Indicium: an archeology of the ubiquitous
In this new work I am excavating cellular phones from the recent past, performing an archeology of the ubiquitous by molding obsolete and discarded mobile phones in plaster and casting the forms in beeswax. I wish to make a direct link to the procedure of casting fossil animal tracks or specimens in plaster, just as an archaeologist produces exacting replicas of extinct forms.
In the Darwinian world of technological innovation, mobile phones have rapidly transmogrified since 1G networks were built with analogue technologies in the mid-1980s. “Brick” cell phones, such as the Motorola DynaTAC 8000X, are like wooly mammoths mired in the primordial ooze, ancient hulks to be discovered at the Salvation Army shop or on eBay. These walkie-talkie sized devices have rapidly evolved into the tiny clamshell devices that we dangle like a bauble from lanyards, employ as a mirror, pop into our pockets, or snap when a surreptitious photo-op presents itself.
It is now commonplace to regard mobile devices as absolutely essential — our direct bodily interface to information, images, text and voice communication. This buzzing cloud of data is available as long as we have charged our batteries and are in reach of an active cell.
Cell phones increasingly play a role in social patterning and organization, helping us to keep in immediate touch with family, friends, lovers and coworkers. Mobile phones thus allow us to feel more secure in emergencies, to play the part of productive worker, loving partner, caring parent, responsible child. Cell phones also keep us “on the grid” longer — many of us have experienced a sense of relief upon entering a train tunnel, elevator, flight or concert program, powering-off with no small regret.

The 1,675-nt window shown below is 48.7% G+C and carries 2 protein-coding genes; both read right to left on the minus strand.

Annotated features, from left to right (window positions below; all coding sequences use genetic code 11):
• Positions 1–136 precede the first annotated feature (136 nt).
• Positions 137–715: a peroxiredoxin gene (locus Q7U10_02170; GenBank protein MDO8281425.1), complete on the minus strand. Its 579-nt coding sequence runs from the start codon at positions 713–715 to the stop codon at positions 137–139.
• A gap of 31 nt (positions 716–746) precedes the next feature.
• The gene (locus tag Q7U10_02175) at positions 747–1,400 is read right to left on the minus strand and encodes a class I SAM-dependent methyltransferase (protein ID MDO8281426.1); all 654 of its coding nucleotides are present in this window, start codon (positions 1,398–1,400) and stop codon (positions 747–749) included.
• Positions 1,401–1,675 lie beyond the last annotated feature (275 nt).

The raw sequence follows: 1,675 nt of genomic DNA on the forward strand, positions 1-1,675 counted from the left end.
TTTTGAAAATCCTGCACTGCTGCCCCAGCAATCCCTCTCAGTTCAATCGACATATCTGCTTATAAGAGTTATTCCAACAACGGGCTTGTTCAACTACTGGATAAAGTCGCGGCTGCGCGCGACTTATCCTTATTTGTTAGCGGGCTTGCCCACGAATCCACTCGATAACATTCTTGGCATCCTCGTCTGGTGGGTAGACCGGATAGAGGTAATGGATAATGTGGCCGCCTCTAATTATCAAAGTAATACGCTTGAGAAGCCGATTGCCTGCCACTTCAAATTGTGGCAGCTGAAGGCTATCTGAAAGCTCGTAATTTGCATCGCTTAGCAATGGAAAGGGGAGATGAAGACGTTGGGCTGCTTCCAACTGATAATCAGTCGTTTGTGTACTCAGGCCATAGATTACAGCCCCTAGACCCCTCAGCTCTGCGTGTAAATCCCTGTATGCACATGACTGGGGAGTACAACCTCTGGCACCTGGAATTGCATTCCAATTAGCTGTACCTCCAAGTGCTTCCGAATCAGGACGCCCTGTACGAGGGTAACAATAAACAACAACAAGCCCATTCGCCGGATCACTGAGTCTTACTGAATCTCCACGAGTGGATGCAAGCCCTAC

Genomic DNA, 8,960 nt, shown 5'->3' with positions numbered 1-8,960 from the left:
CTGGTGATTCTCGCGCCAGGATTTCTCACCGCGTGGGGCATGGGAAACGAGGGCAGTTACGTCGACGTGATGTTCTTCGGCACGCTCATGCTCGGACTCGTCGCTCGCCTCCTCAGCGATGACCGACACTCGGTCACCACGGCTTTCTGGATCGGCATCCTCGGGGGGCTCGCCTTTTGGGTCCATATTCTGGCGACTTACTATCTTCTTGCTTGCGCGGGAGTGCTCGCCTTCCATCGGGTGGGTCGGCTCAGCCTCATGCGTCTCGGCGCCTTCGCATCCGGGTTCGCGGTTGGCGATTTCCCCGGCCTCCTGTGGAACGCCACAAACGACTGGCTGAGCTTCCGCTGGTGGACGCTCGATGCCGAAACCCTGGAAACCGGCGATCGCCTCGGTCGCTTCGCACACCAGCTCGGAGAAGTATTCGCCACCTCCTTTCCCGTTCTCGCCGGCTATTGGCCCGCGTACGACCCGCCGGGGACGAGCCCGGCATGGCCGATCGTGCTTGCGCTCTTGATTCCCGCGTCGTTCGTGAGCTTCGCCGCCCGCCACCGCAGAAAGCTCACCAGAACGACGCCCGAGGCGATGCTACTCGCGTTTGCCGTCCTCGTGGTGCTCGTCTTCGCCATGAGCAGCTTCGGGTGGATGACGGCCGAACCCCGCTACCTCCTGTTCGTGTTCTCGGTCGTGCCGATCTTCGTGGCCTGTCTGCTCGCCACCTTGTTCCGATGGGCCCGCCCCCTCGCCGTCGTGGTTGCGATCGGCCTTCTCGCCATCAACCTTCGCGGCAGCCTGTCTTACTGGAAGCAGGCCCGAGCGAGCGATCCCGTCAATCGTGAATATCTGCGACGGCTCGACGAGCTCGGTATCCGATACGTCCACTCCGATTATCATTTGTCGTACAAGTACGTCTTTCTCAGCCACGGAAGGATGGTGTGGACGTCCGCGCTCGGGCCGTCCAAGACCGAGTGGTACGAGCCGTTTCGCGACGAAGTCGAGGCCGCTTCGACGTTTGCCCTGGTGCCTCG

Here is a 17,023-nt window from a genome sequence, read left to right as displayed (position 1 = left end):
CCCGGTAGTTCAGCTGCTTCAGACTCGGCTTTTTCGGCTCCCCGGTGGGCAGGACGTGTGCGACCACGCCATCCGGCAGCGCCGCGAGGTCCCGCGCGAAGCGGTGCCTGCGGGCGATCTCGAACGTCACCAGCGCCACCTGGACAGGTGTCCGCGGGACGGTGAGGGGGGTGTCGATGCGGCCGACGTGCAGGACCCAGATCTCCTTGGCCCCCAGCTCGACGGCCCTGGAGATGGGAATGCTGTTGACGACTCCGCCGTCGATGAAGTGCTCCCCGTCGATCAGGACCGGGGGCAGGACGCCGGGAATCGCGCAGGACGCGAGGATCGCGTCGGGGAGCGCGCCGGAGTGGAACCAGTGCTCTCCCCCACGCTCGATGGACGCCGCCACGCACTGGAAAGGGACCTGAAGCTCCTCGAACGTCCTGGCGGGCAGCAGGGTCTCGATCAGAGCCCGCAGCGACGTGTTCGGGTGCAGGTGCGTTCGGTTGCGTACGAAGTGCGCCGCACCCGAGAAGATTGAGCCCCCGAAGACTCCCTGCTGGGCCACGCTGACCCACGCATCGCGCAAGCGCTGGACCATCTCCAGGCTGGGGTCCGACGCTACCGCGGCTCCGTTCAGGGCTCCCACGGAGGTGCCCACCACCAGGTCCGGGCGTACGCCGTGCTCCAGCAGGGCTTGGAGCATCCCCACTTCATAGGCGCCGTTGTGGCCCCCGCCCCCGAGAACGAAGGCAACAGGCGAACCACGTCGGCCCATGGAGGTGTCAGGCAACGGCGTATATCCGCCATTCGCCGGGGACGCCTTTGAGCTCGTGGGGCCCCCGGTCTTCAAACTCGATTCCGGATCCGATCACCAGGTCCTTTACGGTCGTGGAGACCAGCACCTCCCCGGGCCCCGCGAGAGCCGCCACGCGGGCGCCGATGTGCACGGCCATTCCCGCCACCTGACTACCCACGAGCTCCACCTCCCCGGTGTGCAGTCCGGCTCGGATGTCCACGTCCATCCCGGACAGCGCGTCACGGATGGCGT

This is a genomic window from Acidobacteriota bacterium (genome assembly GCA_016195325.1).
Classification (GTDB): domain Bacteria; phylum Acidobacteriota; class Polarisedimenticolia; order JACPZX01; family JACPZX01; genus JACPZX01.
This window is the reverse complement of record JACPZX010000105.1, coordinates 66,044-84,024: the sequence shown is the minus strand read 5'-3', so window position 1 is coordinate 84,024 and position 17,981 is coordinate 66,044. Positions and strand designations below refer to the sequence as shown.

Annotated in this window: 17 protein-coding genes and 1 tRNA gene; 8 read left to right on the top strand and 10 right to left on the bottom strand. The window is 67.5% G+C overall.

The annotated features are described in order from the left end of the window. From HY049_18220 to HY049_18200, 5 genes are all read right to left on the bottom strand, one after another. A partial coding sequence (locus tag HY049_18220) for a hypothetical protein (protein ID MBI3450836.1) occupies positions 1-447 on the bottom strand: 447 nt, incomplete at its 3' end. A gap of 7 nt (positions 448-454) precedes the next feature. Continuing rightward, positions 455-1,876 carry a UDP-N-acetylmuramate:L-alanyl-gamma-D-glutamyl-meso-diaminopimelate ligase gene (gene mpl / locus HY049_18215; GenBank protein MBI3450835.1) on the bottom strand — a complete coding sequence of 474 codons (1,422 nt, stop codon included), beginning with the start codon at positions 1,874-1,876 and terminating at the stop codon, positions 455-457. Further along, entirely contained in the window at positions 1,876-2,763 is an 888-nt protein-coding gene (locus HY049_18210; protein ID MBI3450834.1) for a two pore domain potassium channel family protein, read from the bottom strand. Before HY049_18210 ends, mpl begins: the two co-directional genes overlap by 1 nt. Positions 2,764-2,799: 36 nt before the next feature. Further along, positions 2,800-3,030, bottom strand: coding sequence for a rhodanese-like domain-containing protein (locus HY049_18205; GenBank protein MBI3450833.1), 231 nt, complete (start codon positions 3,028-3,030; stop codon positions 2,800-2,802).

Increasingly the cell phone has played a key role in police work, surveillance and asymmetric warfare. Our SIM cards are imprinted with private data: contact lists, calendars, “to-do” lists, text messages, images, movies, and outgoing and incoming numbers. Do the requisite detective work and imagine what may be forensically recovered from your lost or stolen SIM chip. While a “target” is on the grid, his or her location and relative speed may be triangulated between cell towers or satellites, and conversations captured by radio frequency scanners. In this age of terror, weapons have been directed against individuals blithely enjoying a last phone call, unaware of a missile homing-in on a final fatal conversation. The 2004 Madrid train bombings employed cell phone timers to trigger a series of coordinated bombings against rush-hour commuters. The attack staged on the morning of 11 March 2004 killed 191 people and wounded over 1700.
I’ve selected the Latin title “Indicium,” for this new sculptural work, meaning: data, information, evidence, indication, or pointer.